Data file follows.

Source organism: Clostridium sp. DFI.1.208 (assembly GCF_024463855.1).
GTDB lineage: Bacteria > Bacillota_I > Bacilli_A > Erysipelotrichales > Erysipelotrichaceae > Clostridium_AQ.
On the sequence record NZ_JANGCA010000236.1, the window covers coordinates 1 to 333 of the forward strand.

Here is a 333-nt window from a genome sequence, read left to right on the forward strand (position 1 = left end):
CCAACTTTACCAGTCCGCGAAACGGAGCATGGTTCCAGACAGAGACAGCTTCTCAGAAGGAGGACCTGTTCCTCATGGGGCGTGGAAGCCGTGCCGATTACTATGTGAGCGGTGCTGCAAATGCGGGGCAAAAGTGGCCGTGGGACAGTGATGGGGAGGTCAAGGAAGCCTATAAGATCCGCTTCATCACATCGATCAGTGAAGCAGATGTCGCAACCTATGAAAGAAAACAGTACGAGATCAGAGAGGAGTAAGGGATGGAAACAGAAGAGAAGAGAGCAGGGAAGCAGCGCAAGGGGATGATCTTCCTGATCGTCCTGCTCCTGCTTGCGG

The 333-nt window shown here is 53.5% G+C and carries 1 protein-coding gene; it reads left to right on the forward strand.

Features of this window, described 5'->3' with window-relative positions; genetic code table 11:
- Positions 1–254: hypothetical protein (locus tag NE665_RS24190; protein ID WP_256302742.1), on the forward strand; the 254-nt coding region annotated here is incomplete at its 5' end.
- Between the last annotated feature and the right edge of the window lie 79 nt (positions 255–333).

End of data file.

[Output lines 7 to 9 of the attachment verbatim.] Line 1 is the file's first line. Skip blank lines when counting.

Features of this window, described 5'->3' with window-relative positions; genetic code table 11:
- Positions 1–254: hypothetical protein (locus tag NE665_RS24190; protein ID WP_256302742.1), on the forward strand; the 254-nt coding region annotated here is incomplete at its 5' end.
- Between the last annotated feature and the right edge of the window lie 79 nt (positions 255–333).